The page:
Large-scale fermentation and extraction of the mutant AD-1-2 produced an EtOAc extract that inhibited K562 cells with an inhibition rate (IR%) of 58.6% at 100 µg/mL. However, the EtOAc extract of the control G59 strain, obtained by fermentation at the same time and same conditions, did not inhibit the K562 cells (an IR% of 5.6% at 100 µg/mL). HPLC-PDAD-UV and HPLC-ESI-MS analyses of the mutant AD-1-2 and the control G59 extracts showed that newly produced C25 steroids existed in the mutant extract and were detected within 41–52 min retention times (see Figures S1 and S2 in the Supplementary Information). The separation of a small amount of the mutant AD-1-2 extract by thin layer chromatography (TLC) followed by the HPLC-PDAD-UV analysis of the obtained TLC fractions indicated that the C25 steroids were enriched in two fractions, B3 and B4 (Figures S3 and S4 in the Supplementary Information). Thus, the separation of the mutant EtOAc extract was performed tracing the newly produced C25 steroids under guidance of bioassays and TLC analyses.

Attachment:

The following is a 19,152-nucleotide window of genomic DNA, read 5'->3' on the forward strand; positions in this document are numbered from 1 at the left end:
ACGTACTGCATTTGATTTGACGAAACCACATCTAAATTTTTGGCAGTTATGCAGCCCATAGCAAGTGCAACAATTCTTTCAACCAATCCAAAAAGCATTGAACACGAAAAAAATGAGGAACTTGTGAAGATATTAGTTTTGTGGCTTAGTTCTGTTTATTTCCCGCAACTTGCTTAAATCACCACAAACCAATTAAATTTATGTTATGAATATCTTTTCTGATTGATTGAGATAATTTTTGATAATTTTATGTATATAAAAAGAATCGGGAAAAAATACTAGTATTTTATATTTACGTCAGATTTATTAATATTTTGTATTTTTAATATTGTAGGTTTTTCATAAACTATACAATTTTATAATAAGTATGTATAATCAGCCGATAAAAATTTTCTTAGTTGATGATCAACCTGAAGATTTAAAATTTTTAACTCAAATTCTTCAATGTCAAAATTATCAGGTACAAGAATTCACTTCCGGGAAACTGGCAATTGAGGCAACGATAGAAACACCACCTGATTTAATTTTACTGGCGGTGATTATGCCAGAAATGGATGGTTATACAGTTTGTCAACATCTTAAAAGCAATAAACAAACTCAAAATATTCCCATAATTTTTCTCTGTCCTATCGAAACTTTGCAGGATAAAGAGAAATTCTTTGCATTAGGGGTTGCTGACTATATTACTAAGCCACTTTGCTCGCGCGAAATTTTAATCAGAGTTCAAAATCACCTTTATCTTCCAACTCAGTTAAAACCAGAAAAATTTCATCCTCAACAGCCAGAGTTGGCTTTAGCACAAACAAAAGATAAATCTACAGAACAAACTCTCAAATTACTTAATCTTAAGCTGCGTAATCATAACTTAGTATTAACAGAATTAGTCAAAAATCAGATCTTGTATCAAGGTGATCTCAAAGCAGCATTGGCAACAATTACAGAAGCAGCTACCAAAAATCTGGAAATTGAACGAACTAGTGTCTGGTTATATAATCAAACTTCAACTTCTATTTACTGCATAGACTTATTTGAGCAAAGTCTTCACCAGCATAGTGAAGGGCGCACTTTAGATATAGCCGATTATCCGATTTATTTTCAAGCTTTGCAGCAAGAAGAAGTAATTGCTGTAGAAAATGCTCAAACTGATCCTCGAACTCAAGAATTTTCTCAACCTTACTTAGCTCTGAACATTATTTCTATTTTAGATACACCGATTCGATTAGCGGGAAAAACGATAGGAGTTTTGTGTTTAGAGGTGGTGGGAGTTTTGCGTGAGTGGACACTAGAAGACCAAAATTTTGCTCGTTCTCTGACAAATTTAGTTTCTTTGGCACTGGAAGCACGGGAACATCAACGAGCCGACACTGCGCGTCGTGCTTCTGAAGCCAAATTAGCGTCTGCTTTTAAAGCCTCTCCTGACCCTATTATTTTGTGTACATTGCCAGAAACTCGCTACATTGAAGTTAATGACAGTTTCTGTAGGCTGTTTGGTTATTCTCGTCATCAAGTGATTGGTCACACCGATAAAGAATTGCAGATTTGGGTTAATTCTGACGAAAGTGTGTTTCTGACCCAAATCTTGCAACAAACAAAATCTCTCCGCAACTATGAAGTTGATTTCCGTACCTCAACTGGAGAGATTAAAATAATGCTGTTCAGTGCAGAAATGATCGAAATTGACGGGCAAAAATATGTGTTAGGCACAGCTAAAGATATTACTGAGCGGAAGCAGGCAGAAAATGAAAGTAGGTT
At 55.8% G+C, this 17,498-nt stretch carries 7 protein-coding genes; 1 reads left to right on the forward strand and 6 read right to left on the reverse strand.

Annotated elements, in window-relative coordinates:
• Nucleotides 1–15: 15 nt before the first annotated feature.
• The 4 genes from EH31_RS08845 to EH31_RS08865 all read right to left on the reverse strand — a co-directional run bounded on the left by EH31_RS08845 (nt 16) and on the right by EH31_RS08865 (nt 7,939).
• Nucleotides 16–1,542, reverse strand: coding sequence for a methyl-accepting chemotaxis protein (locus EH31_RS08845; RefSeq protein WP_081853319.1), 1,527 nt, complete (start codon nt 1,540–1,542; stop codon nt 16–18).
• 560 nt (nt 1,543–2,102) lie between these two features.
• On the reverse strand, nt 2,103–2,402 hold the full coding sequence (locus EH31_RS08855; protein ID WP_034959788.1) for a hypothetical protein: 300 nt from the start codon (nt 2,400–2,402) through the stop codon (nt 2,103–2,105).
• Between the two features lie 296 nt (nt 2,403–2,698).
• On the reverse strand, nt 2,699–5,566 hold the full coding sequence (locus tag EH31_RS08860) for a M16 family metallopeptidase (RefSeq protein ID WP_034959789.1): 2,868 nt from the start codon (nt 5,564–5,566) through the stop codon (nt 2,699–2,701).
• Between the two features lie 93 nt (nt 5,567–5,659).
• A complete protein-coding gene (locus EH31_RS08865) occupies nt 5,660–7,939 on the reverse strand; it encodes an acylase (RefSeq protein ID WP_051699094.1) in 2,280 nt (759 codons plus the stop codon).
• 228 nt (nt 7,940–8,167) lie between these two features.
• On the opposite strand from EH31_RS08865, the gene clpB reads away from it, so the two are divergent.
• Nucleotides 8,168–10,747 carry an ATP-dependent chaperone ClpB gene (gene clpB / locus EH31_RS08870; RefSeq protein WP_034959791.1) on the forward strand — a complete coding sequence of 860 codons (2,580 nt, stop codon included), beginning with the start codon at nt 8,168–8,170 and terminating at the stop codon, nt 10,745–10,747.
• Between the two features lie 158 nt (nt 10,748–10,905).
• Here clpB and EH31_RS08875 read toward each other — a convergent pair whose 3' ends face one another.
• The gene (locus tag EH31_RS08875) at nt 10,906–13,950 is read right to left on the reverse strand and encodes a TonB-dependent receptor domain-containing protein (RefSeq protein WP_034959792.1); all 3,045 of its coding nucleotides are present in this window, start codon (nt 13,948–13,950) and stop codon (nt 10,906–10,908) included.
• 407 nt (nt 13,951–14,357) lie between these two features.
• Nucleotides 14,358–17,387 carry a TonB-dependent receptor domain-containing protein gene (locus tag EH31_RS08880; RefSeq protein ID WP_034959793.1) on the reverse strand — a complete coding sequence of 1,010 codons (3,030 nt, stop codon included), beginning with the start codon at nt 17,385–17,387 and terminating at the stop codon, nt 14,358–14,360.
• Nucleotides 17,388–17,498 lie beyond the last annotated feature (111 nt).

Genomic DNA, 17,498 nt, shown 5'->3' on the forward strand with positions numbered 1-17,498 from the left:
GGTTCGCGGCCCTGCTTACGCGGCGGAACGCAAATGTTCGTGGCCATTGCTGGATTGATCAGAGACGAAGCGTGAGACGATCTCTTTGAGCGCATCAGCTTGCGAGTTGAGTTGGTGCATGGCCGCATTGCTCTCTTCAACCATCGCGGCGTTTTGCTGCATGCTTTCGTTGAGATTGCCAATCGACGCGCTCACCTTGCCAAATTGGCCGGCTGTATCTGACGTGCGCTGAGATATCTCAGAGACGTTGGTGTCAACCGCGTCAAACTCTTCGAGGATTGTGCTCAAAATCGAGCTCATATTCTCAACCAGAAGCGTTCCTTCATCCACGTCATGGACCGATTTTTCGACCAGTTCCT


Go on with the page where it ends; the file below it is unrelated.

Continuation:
A vacuum liquid chromatography (VLC) separation of the mutant extract on a silica gel column by monitoring the C25 steroids gave a fraction containing these C25 steroids. Further separation of the fraction by repeated column chromatography on Sephadex LH-20 and ODS gave two crude C25 steroid fractions (Figures S5 and S6 in the Supplementary Information). The two fractions were separated by preparative HPLC and semi-preparative HPLC to obtain 1–14 (Figure 1).
Among the compounds obtained, structures of three new compounds 1–3, including their absolute configurations, were determined by spectroscopic methods and named antineocyclocitrinols A (1) and B (2) and 23-O-methylantineocyclocitrinol (3). On the other hand, 11 known C25 steroids were identified as neocyclocitrinols A (5), B (4), C (7), and D (6), threo-23-O-methylneocyclocitrinol (8), erythro-23-O-methylneocyclocitrinol (9), 24-epi-cyclocitrinol (10), cyclocitrinol (11), 20-O-methyl-24-epi-cyclocitrinol (12), 20-O-methylcyclocitrinol (13), and isocyclocitrinol B (14), respectively, by comparison of their physicochemical and spectroscopic data with those reported in the literature .
2.2. Structure Determination of New Compounds 1–3